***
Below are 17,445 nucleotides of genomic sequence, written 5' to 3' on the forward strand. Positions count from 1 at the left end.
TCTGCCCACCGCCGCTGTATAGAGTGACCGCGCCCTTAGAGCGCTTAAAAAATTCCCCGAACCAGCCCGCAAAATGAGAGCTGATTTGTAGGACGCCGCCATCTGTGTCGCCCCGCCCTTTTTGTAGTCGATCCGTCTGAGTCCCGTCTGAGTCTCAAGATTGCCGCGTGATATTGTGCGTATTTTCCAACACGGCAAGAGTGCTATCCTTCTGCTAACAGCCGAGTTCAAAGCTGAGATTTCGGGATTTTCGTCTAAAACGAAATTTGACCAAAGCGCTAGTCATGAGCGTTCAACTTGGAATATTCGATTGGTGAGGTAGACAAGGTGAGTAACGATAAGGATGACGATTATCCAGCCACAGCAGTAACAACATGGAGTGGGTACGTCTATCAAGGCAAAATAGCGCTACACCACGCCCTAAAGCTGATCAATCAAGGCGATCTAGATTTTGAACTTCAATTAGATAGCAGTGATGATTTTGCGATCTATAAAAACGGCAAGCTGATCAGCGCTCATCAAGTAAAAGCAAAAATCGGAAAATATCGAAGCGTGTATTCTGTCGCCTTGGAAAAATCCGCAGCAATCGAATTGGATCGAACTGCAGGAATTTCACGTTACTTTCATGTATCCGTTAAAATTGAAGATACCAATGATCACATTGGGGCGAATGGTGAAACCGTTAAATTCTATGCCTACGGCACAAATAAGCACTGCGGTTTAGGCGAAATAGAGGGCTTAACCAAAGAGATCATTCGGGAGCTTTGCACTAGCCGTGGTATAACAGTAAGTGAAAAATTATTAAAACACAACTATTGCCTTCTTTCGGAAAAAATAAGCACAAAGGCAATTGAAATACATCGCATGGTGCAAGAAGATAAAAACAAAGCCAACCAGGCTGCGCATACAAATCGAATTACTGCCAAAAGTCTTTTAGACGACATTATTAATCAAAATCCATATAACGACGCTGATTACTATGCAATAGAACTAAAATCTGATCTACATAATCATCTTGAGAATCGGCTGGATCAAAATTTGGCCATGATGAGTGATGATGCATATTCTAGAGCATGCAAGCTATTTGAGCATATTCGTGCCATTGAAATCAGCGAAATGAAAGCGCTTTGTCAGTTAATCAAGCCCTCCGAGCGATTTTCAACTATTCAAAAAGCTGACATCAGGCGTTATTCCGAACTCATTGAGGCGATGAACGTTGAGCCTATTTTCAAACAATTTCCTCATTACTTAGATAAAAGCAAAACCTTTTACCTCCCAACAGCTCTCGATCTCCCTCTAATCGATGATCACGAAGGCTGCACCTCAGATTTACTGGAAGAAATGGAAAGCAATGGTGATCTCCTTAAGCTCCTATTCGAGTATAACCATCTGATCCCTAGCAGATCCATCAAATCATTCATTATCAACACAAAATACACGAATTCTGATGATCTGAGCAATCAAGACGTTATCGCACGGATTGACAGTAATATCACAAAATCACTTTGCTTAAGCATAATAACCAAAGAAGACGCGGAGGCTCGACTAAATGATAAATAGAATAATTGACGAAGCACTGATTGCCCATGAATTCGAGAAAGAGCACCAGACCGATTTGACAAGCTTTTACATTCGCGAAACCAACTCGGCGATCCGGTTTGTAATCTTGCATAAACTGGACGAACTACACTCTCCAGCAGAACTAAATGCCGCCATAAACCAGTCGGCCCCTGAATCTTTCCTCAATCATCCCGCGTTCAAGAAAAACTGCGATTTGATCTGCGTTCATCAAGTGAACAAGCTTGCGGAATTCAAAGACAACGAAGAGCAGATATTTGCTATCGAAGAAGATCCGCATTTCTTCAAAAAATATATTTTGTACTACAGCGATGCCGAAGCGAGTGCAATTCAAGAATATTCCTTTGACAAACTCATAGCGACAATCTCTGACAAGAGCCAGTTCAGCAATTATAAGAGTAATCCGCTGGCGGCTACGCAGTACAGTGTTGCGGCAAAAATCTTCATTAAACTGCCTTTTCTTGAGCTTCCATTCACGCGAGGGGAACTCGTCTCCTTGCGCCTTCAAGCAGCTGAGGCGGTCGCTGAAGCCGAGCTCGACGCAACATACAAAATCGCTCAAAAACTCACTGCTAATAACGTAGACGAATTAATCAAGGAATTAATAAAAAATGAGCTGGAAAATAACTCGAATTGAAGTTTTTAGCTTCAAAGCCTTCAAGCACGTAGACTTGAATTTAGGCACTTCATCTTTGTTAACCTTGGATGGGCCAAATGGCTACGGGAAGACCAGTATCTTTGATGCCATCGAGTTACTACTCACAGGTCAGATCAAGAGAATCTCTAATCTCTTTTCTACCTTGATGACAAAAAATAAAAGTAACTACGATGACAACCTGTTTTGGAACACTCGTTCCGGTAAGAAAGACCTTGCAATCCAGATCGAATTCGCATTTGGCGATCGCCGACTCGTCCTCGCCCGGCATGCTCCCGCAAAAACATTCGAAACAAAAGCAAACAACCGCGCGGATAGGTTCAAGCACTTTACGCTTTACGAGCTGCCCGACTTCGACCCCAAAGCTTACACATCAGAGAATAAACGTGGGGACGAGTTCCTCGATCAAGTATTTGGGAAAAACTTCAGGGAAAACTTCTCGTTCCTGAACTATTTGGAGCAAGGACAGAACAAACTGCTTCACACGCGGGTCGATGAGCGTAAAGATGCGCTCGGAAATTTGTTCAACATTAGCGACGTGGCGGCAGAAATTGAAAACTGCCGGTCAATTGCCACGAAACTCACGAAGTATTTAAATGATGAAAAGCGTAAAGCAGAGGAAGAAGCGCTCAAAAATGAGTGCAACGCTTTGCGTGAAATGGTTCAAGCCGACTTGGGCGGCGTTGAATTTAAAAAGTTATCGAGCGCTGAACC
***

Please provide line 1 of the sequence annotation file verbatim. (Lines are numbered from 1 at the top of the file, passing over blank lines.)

Below are 17,445 nucleotides of genomic sequence, written 5' to 3' on the forward strand. Positions count from 1 at the left end.